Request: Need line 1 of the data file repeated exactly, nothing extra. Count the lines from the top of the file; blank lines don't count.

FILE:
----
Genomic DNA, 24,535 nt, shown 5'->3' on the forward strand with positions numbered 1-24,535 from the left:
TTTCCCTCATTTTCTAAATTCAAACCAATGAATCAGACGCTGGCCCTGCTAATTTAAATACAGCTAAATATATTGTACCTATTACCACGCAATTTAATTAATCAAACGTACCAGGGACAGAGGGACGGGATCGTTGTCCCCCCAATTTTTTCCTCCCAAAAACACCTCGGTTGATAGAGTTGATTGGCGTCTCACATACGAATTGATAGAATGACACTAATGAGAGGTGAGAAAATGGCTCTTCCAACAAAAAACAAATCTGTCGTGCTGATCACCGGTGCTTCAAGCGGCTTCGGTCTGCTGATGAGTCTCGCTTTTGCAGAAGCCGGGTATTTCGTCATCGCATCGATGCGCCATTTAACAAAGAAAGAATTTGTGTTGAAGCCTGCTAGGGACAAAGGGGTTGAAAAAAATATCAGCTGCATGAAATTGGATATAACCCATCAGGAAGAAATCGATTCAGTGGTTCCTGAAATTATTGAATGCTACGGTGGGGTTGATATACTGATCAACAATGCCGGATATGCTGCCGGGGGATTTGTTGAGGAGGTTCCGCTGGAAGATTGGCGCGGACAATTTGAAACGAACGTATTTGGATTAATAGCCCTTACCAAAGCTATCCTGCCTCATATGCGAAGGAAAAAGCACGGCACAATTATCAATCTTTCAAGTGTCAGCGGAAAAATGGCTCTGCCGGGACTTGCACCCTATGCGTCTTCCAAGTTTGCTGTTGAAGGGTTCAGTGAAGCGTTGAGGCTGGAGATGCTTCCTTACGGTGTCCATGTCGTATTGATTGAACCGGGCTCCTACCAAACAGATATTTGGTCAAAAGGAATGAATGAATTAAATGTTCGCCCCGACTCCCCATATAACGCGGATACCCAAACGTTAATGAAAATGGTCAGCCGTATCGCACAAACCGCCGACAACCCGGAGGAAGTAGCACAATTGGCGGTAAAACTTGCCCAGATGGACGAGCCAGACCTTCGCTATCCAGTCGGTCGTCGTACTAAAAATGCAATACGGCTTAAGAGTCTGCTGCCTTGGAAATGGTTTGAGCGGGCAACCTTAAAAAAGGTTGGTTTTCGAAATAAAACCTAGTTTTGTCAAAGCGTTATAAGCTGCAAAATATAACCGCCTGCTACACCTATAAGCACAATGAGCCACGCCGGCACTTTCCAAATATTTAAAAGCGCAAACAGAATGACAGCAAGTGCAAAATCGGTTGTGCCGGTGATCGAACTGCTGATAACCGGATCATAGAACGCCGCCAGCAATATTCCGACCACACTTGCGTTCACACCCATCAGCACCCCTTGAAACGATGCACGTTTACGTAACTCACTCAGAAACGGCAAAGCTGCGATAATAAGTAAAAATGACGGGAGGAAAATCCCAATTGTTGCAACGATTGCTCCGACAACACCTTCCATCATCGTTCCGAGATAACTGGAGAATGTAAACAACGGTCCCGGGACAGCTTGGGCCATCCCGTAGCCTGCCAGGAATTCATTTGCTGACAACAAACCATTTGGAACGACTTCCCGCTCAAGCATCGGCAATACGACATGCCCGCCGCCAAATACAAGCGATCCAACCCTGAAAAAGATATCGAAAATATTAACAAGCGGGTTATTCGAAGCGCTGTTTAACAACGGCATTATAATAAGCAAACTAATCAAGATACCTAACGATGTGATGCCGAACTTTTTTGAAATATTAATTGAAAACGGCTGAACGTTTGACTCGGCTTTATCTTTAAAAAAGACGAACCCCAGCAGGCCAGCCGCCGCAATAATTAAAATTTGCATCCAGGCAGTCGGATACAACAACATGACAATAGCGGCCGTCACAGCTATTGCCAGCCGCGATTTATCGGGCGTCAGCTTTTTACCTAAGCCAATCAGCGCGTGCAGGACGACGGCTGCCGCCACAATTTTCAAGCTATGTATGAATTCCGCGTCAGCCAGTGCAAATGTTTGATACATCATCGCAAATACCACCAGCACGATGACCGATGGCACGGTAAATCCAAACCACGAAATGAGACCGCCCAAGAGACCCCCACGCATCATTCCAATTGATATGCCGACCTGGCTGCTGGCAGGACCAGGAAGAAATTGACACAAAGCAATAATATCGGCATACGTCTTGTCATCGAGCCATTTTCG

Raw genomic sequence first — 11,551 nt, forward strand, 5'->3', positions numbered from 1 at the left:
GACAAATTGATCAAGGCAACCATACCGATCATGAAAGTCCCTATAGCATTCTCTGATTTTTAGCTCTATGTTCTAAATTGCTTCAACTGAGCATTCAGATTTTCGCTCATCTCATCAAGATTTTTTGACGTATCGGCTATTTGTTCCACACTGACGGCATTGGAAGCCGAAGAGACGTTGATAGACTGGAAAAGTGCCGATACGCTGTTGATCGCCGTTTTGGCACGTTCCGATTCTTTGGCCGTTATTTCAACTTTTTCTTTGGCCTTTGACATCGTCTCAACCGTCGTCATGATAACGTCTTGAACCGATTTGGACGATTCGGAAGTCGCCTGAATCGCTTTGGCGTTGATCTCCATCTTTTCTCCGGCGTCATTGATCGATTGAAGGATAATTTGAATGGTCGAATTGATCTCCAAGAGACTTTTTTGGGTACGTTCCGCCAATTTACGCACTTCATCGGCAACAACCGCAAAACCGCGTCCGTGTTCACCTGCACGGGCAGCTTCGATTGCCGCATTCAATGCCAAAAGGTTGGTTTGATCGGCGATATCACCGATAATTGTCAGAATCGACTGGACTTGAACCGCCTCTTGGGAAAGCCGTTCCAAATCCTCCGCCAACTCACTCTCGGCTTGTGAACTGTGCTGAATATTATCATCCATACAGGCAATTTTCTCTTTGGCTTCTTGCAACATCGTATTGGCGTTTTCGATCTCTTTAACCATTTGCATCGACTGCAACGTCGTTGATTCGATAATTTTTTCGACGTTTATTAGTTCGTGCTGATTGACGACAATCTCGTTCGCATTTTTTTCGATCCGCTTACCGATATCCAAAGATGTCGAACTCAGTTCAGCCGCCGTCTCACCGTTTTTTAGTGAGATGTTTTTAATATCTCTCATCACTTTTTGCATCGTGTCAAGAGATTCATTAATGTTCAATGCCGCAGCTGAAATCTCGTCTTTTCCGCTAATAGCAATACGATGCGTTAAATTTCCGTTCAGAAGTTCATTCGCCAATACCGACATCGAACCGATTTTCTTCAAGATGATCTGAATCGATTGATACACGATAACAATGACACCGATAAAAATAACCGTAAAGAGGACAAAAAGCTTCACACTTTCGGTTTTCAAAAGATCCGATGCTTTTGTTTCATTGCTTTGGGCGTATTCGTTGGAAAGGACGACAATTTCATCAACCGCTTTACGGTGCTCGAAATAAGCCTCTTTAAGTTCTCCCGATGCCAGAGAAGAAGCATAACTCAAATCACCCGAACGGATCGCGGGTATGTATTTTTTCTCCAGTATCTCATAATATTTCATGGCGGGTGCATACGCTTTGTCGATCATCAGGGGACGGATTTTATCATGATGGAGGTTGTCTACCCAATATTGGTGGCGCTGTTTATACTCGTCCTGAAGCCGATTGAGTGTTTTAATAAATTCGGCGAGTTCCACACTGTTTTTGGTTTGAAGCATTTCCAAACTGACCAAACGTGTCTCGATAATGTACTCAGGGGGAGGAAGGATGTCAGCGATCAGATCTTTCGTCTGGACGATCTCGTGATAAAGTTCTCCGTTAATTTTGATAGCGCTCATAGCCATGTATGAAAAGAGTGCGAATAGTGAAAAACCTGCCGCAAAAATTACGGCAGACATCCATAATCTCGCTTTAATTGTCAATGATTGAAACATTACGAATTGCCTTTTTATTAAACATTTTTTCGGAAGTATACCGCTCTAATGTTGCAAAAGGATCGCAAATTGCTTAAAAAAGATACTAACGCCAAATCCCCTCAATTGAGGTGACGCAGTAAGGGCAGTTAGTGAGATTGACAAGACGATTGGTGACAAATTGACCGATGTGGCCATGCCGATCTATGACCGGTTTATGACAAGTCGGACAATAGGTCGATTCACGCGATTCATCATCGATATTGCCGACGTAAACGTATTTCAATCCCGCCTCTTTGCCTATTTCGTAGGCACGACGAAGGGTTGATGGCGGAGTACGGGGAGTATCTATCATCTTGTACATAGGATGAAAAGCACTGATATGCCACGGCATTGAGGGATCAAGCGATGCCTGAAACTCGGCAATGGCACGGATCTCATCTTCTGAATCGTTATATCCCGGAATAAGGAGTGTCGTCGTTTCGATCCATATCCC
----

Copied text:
Genomic DNA, 24,535 nt, shown 5'->3' on the forward strand with positions numbered 1-24,535 from the left: